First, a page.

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Jazzfest Berlin

The German premiere of one of Norway’s most exciting new groups, the Marthe Lea Band, which brilliantly weaves influences from African and Scandinavian folk music into a heady, rump-shaking blast. Lea's indelible compositions burst with energy and a love-of-life vitality and reject stylistic purity with insouciance and improvisations at the highest level.

German Premiere

Marthe Lea Band

(NO, SE)

As a nuanced member of the trio assembled by drummer Thomas Strønen for his 2021 album “Bayou”, Norwegian reedist Marthe Lea provided no indication of the stylistically broad interests she has explored elsewhere, including recent involvement in Paal Nilssen-Love’s Large Unit and an improvising trio with Berlin trumpet pioneer Axel Dörner and Danish singer Birgitte Lyregaard. But no project expresses her full range like this remarkable quintet which dissolves any barriers between high-energy free jazz and a transcultural sense of tradition. Lea’s indelible compositions burst with energy and a love-of-life vitality, with a strong array of regional African styles, whether Ethiopian soul or Gnawan grooves from Morocco, utterly transformed by her nimble, multi-layered arrangements and all-in support she gets from her superb quintet, nearly all of whom are multi-instrumentalists who can alter the complexion of the music in a heartbeat.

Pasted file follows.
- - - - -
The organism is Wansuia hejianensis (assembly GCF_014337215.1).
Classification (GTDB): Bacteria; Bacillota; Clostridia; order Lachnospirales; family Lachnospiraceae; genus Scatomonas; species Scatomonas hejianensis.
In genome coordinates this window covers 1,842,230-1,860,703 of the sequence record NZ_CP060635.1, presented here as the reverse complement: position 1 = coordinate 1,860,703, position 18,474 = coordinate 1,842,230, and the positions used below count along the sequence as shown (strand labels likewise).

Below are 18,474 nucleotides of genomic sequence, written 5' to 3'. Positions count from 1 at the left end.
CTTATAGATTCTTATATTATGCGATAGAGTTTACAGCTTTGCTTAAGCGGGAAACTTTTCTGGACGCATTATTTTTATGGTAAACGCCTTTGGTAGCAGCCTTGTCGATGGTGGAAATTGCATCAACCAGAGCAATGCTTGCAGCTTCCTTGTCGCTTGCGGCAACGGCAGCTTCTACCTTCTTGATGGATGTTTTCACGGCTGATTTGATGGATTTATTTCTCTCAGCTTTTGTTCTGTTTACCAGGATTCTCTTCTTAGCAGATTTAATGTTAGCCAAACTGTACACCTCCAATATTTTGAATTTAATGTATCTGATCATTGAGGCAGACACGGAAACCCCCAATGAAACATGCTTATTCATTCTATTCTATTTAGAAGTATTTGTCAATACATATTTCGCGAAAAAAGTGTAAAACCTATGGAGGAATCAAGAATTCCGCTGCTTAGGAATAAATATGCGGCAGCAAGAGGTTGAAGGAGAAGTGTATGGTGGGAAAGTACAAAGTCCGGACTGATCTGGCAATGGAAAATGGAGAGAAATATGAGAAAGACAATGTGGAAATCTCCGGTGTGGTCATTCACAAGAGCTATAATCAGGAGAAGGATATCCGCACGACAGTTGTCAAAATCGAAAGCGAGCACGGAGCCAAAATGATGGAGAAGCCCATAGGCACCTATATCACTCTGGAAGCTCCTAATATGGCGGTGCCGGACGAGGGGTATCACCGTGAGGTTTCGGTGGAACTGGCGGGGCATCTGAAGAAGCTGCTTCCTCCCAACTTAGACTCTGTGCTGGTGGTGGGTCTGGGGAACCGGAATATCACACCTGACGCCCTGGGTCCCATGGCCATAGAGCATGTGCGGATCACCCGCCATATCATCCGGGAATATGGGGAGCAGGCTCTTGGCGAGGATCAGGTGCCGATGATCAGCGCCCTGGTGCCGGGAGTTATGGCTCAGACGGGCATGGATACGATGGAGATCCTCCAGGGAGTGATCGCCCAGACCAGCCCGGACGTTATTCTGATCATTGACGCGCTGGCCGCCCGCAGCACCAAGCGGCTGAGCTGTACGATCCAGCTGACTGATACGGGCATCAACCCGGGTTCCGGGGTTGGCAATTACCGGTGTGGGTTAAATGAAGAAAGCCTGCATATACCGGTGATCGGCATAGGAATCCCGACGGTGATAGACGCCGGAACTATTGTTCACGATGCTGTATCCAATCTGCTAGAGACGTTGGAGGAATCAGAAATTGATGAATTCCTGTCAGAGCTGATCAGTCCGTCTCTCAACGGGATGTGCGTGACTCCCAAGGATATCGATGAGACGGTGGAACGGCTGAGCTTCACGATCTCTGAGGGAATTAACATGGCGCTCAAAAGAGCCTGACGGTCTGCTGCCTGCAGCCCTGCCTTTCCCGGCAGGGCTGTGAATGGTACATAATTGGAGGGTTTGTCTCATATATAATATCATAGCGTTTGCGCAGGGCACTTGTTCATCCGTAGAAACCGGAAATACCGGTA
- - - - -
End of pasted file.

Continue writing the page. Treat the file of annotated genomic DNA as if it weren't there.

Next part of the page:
Lea herself plays piano, guitar, and flute in addition to tenor saxophone, while Hans P. Kjorstad complements violin playing that splits the difference between free jazz and Norwegian folk, with percussion and flute, and Swedish bassist Egil Kalman occasionally adds modular synth lines. Only clarinetist Andreas Røysum and drummer Hans Hulbækmo – who played Jazzfest Berlin last year as a member of Gard Nilssen’s Supersonic Orchestra – stick to a single sound, more or less. Lea put the world on notice with her 2021 album “Asura”, blithely ignoring any concerns for stylistic purity in songs that revel in the joyful act of making music with her friends, a quality that is palpable when the group performs. The musicians dance around the stage even while improvising at the highest level. Her brand new album features an infectious tune called “Ayumi”, referring to the name of Norwegian pianist and occasional collaborator Ayumi Tanaka, symbolizing her deep connection to her musical pals.


  • Marthe Lea – tenor saxophone, flute, piano, guitar, vocals, adungu, percussion
  • Andreas Røysum – clarinet, bass clarinet, vocals, percussion
  • Hans P. Kjorstad – violin, flute, vocals, percussion
  • Egil Kalman – double bass, modular synthesizer, vocals
  • Hans Hulbækmo – drums, percussion, vocals

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